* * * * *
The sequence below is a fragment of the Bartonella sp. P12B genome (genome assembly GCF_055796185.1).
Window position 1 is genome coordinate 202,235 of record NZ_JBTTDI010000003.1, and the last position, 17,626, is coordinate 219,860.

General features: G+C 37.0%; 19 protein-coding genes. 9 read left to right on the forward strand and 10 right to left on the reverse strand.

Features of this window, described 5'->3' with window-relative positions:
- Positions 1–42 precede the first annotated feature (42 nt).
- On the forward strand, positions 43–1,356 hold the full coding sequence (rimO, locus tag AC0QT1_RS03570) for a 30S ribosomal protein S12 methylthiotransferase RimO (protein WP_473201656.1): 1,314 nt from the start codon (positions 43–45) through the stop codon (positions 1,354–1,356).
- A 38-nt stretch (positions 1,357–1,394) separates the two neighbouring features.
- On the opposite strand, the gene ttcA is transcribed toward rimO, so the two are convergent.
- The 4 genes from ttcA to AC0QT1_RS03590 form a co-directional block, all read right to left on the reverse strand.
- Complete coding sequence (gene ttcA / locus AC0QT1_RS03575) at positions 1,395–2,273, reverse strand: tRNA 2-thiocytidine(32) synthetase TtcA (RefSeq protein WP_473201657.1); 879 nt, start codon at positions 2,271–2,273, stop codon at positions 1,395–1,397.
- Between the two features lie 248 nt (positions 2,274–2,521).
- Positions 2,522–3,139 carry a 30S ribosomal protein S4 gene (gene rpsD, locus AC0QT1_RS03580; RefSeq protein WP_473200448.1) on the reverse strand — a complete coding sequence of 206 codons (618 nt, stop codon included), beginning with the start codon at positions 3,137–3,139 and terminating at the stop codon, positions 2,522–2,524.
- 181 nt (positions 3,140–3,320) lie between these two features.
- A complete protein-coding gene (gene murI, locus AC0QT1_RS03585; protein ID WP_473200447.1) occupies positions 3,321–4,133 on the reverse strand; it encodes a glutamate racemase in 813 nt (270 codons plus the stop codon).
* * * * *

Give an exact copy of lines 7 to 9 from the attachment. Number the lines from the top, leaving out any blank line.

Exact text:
- A 38-nt stretch (positions 1,357–1,394) separates the two neighbouring features.
- On the opposite strand, the gene ttcA is transcribed toward rimO, so the two are convergent.
- The 4 genes from ttcA to AC0QT1_RS03590 form a co-directional block, all read right to left on the reverse strand.